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Tight labor market making for holiday staffing crunch

The nation's low unemployment rate is having an impact on employers' seasonal hiring. The nation's low unemployment rate is having an impact on employers' seasonal hiring.

Faced with an unemployment rate of 4.2%, the lowest in more than a decade, a majority (72%) of employers are taking steps to accommodate today's tight labor market, according to a survey from Snagajob, a leading marketplace for hourly jobs. Employers are hiring seasonal workers later this year than last, offering more hours to current employees and retaining seasonal workers after the holidays to address staffing crunch. Some are even offering health benefits to seasonal hires.

The report found that employers are taking 14% longer to secure seasonal staff than they did in 2016. As a result, employers are finding new ways to bridge the gap: 35% plan to offer current employees more hours to cover open shifts, a third of hiring managers began recruiting for seasonal positions as early as September, and 25% are offering health insurance benefits to seasonal employees.

"In order to attract and retain top talent, employers need to give workers want they want most -- hours, schedule flexibility and stability," said Snagajob CEO Peter Harrison. "With most hourly job seekers able to secure a job in less than a week, it's clearly a job seeker's market, and employers must pay close attention to this group's preferences if they want to staff up adequately for the holidays."

Hiring managers are getting creative -- 51% of this year's seasonal hires will be rehires from last season, and 93% of employers plan to retain seasonal workers after the holidays are over. Additionally, 91% of hiring managers across all industries report they will pay seasonal employees more than the federal minimum wage this year.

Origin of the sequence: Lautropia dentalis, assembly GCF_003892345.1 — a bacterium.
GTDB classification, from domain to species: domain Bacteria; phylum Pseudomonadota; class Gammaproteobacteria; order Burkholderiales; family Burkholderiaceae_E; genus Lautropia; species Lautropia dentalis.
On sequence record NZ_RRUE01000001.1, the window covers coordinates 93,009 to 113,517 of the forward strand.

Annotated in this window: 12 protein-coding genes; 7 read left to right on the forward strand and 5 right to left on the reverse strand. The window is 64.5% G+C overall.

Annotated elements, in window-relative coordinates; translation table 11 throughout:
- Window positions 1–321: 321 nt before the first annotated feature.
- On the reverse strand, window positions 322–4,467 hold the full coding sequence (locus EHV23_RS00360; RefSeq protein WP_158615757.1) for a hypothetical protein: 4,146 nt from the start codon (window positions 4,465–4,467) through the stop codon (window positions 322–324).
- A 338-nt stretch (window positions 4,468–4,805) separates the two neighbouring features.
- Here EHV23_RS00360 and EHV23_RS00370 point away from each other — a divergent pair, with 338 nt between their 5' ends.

Additional findings from Snagajob's holiday hiring and State of the Hourly Worker surveys include:

• The majority of employers (89%) plan on filling seasonal positions by November, which remains steady year over year. However, given the tight labor market, they recognize it will take longer to fill positions this year. In fact, only 43% expect to have positions filled by October, down from 55% last year.

• Likely in response to workers' demand for more hours, employers offering more than 20 hours a week increased almost 5% year over year.

• Seventy-five of hourly workers use mobile devices to search and apply for positions, up from 25% in 2012. This year, for the first time, job applications from mobile devices exceeded those from desktops and laptops.

• As in past years, retailers account for the majority of holiday hiring, including a fast growing range of fulfillment center jobs; Snagajob found that hourly workers are two times more likely to search for retail jobs than other industries.

For its holiday hiring report, Snagajob surveyed 1,000 employers from the nation's retail, restaurant and hospitality industries.
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